Pick up your copy of Sunday Star today (April 15 ) for a 25% discount on these cookbooks. Look for the coupon in Star2.
Author: Sebby Holmes
Publisher: Kyle Books
It’s interesting how people view authenticity. In Malaysia, people expect to see someone Chinese making a plate of char kuey teow or a Malay person making satay. When anyone foreign peddles the same wares, it is automatically dismissed as being inauthentic. So it is a curious paradox that a chef like Sebby Holmes has become so popular – and successful – on the back of Thai cuisine.
Holmes is one of a handful of young English chefs who has been responsible for revitalising the Thai dining scene in Britain. He worked at the famed Begging Bowl in Peckham and was head chef at the hugely popular TOT (trending on Twitter) eatery The Smoking Goat that specialised in barbecued Thai fare. He left to start a pop-up Thai restaurant called Farang (aptly it means Caucasian in Thai), which also became a huge hit.
This cookbook offers a collection of Holmes’ “most loved meals to cook at home” and you’ll instantly see the appeal in these beautifully photographed dishes. You’ll find recipes for smoked chicken green curry, sticky pork belly with salted roast pumpkin, green nahm jim-cured salmon with apple and dill, and black rice, summer berries and coconut pudding, all of which look incredibly enticing.
The recipes all come with interesting introductory stories and some even have useful tips. While Holmes is a bit of a purist in that he advocates things like making your own coconut cream and curry powder (and provides the recipes for both), he also stresses that it is not always feasible to make regularly.
In the end, you’ll find a treasure trove of Thai recipes that may not be wholly authentic in terms of being exact replicas of what you would find in Thailand (a fact Holmes alludes to in his introduction), but that are, nevertheless, packed full of flavour. And isn’t that essentially what good food is all about? – Abirami Durai
Lonely Planet’s The World’s Best Bowl Food
Publisher: Lonely Planet Food
Bowl food isn’t just limited to the poke bowls and breakfast bowls that are storming Instagram right now. Across the world and through the centuries, people have been eating foods from bowls – whether it’s Latvian fish soup, Peruvian ceviche, Japanese ramen or Sarawak laksa.
This charming little book profiles the rich, manifold bowl foods around the globe, like American macaroni and cheese, Indonesian bakso, Scottish cock-a-leekie soup (yes, such a thing exists!), Indian dal takda and Thai tom yang gung.
Each dish includes information about its origins (written in teeny, tiny print that’s hard to decipher if your eyesight isn’t in fine form) as well as a recipe and tasting notes. The tasting notes are particularly engaging as they give you a sense of what to expect when eating these meals, as, realistically, it would be near impossible to know every single dish in the book.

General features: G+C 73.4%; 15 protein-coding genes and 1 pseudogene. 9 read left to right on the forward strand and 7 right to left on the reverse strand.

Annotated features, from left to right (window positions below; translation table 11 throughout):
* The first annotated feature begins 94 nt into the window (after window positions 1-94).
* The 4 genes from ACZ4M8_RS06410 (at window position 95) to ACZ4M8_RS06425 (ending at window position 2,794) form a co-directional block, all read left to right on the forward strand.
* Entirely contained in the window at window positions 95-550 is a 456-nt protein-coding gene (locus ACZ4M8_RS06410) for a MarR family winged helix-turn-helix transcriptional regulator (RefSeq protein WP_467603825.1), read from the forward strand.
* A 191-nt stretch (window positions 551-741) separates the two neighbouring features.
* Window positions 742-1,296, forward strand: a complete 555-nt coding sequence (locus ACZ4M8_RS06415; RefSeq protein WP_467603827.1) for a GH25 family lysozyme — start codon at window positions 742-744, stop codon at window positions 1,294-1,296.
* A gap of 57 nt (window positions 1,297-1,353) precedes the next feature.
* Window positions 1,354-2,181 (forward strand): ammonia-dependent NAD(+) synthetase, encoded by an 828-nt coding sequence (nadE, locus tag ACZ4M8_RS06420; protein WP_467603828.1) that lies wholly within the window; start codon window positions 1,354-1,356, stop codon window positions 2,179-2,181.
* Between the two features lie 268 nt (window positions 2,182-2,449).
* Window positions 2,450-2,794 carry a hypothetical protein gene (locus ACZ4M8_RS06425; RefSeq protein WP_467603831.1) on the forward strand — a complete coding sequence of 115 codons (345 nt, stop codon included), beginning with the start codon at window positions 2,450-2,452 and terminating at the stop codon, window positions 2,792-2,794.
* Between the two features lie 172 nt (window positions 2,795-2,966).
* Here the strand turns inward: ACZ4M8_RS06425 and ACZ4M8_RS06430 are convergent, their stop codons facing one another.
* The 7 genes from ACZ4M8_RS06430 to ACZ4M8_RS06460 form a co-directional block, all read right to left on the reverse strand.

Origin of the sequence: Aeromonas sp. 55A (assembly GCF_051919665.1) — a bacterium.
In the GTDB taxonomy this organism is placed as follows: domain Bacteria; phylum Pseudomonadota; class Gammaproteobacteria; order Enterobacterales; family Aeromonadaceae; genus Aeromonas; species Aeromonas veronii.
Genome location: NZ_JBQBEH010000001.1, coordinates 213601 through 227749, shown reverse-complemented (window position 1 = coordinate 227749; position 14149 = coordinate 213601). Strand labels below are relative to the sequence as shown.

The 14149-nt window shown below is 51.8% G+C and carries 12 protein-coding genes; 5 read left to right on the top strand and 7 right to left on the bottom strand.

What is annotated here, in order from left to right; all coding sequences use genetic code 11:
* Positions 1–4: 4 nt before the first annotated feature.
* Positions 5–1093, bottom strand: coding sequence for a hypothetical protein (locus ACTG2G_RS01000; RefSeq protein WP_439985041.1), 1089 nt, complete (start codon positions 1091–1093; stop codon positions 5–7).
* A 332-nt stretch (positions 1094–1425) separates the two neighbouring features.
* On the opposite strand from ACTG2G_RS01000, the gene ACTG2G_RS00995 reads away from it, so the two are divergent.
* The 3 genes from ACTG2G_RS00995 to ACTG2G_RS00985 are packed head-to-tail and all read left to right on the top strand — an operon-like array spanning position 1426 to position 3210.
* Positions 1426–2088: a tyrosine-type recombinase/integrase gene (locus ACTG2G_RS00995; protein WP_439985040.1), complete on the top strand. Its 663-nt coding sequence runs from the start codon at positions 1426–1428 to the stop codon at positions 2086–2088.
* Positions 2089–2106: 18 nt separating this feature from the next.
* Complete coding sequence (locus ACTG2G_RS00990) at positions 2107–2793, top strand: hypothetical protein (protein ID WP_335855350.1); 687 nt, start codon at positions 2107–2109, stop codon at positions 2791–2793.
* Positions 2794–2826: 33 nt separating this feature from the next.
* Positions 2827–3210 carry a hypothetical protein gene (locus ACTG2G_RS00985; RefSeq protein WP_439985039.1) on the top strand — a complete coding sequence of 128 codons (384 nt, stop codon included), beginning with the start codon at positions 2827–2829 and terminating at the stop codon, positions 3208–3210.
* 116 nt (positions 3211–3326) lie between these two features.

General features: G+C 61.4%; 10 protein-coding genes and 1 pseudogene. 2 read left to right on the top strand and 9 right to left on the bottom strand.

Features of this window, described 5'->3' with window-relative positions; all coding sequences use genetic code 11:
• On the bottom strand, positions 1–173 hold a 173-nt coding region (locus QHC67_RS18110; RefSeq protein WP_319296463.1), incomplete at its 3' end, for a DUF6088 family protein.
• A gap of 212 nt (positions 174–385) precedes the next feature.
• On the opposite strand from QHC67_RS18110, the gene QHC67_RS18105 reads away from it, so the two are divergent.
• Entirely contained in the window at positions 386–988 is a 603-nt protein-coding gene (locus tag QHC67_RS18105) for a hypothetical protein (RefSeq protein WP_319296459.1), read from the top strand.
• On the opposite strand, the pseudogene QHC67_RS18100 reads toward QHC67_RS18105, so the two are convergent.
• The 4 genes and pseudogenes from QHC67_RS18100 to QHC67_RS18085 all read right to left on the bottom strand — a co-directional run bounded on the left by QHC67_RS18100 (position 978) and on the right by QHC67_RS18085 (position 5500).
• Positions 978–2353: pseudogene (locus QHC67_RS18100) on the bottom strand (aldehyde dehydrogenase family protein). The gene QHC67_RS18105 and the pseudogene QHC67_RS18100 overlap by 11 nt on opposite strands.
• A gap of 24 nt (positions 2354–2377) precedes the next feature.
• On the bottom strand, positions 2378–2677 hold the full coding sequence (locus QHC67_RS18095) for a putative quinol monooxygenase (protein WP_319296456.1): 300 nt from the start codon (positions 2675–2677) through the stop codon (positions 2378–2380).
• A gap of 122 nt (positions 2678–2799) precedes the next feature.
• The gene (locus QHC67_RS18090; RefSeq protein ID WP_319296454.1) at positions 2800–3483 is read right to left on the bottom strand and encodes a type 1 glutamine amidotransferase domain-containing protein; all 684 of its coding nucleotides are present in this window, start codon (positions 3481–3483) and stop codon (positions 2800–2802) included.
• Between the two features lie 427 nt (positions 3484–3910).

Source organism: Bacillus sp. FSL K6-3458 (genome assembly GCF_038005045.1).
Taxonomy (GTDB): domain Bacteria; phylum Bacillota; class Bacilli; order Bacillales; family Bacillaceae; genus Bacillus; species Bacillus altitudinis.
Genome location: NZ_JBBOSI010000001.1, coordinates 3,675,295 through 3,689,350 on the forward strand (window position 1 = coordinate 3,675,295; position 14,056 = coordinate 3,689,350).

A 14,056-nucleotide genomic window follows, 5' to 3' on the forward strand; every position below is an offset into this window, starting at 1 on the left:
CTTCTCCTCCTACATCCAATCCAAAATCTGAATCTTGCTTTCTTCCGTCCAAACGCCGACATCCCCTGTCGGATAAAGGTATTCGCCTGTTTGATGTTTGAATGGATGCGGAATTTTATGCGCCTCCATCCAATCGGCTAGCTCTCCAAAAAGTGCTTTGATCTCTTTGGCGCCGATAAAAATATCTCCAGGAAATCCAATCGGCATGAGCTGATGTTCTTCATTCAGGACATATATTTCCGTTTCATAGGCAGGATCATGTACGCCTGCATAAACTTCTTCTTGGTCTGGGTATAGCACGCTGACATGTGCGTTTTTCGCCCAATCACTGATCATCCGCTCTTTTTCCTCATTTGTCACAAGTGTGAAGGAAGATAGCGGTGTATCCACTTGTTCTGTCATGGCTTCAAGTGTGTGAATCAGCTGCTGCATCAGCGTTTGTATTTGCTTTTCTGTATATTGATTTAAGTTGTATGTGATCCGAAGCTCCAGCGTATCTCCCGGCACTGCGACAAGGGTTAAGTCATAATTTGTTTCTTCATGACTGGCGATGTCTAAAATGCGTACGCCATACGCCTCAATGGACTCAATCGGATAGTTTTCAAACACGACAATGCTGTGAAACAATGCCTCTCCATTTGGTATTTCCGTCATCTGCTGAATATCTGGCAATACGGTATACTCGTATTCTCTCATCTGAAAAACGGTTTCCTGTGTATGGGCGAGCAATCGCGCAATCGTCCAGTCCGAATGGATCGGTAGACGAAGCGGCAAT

If you’d like to enhance your international database of bowl foods (and make a couple of them at home), I would highly recommend this entertaining read. – AD
Nasi Campur: A Simple Guide
Author: Deety Lenton
Publisher: Mafaz Creative
Author Deety Lenton was born in Medan, Indonesia, and has authored a couple of cookbooks. In her latest, Lenton profiles nasi campur, a traditional Indonesian dish of rice with various meats and vegetable accompaniments (nasi campur is Indonesian and Malay for mixed rice). The book includes recipes for meals like nasi kuning, ayam goreng, anyang (toasted coconut salad), sate lilit and sambal.
Although the recipes look intriguing, the photography doesn’t always hit the mark, with some images – like the one for sambal goreng sapi and nasi hitam especially – appearing blur and out of focus. It would also be nice if there was an introduction to preface each recipe, or even a chapter opener offering brief information about the subject, as there is no context to the recipes, which hinders its international appeal.
If you live outside of South-East Asia, I doubt you’ll understand much about these dishes, and there is little in the cookbook to help enhance your knowledge of the cuisine. While there is room for improvement here (even Lenton’s profile picture at the back of the book is a little grim), don’t let that stop you from trying out the many recipes in this cookbook, as they form the highlight of this little book and deserve a try. – AD
The Legendary Cuisine Of Persia
Author: Margaret Shaida
Publisher: Grub Street
The first thing I looked for in the contents list of this book was rice. I was not disappointed to find a 35-page chapter fittingly subtitled “Sumptuous dishes”.
There are a lot of recipes, including the well-known tahcheen (baked rice), morasa’ polow (jewelled rice) and rice cooked with noodles and broad beans.
Englishwoman Margaret Shaida is not a native Iranian but married one and lived in Iran for 25 years, learning Persian cooking from her mother-in-law and friends in their own kitchens.
This book was first published in 1992 and has been redesigned with new photography. The pictures are beautiful but not every recipe comes with one. However, what is included is a fascinating history of Iran and the surrounding region’s cooking. Shaida has also done much research on the Persian influence in many other cuisines.
As the late magisterial food writer Alan Davidson said in the foreword, “the title ‘legendary’ strikes the right note for this book”.
Malaysians will recognise many similarities in the flavours that feature prominently in Iranian cuisine, such as lemon and dried fruit, that are also present in many local Malay dishes. These Persian recipes will certainly make a delicious addition to the celebration table during Hari Raya. – Jane F. Ragavan